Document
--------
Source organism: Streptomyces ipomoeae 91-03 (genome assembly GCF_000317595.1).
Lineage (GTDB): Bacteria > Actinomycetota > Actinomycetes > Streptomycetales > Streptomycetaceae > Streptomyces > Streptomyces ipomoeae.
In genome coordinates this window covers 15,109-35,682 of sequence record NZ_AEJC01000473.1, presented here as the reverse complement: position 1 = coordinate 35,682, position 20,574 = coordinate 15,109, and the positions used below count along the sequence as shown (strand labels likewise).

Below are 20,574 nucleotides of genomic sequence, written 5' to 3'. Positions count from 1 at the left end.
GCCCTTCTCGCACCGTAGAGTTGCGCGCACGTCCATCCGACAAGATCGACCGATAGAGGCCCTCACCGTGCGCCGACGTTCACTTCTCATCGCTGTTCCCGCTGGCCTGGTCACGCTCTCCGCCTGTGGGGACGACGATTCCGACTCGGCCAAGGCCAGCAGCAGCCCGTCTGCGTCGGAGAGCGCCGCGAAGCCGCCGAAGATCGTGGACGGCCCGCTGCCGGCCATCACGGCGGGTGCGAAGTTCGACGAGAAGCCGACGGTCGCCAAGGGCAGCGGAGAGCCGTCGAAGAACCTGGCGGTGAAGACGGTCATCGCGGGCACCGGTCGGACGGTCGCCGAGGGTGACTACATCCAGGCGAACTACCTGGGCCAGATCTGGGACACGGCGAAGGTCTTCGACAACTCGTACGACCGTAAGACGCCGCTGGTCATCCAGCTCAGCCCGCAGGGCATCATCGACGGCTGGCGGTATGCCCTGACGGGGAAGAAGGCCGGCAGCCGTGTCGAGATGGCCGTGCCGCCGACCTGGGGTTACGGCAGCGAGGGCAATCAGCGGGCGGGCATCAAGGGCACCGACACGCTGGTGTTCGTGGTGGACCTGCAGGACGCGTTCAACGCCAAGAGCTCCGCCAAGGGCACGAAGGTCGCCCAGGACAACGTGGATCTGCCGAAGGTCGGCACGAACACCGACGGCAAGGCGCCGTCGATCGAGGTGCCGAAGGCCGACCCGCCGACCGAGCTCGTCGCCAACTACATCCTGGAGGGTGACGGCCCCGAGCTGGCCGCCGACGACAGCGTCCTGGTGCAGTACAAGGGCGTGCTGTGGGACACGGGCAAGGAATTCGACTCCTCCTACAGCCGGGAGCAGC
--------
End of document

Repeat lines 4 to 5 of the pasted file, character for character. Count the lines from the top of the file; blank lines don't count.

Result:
Below are 20,574 nucleotides of genomic sequence, written 5' to 3'. Positions count from 1 at the left end.
GCCCTTCTCGCACCGTAGAGTTGCGCGCACGTCCATCCGACAAGATCGACCGATAGAGGCCCTCACCGTGCGCCGACGTTCACTTCTCATCGCTGTTCCCGCTGGCCTGGTCACGCTCTCCGCCTGTGGGGACGACGATTCCGACTCGGCCAAGGCCAGCAGCAGCCCGTCTGCGTCGGAGAGCGCCGCGAAGCCGCCGAAGATCGTGGACGGCCCGCTGCCGGCCATCACGGCGGGTGCGAAGTTCGACGAGAAGCCGACGGTCGCCAAGGGCAGCGGAGAGCCGTCGAAGAACCTGGCGGTGAAGACGGTCATCGCGGGCACCGGTCGGACGGTCGCCGAGGGTGACTACATCCAGGCGAACTACCTGGGCCAGATCTGGGACACGGCGAAGGTCTTCGACAACTCGTACGACCGTAAGACGCCGCTGGTCATCCAGCTCAGCCCGCAGGGCATCATCGACGGCTGGCGGTATGCCCTGACGGGGAAGAAGGCCGGCAGCCGTGTCGAGATGGCCGTGCCGCCGACCTGGGGTTACGGCAGCGAGGGCAATCAGCGGGCGGGCATCAAGGGCACCGACACGCTGGTGTTCGTGGTGGACCTGCAGGACGCGTTCAACGCCAAGAGCTCCGCCAAGGGCACGAAGGTCGCCCAGGACAACGTGGATCTGCCGAAGGTCGGCACGAACACCGACGGCAAGGCGCCGTCGATCGAGGTGCCGAAGGCCGACCCGCCGACCGAGCTCGTCGCCAACTACATCCTGGAGGGTGACGGCCCCGAGCTGGCCGCCGACGACAGCGTCCTGGTGCAGTACAAGGGCGTGCTGTGGGACACGGGCAAGGAATTCGACTCCTCCTACAGCCGGGAGCAGC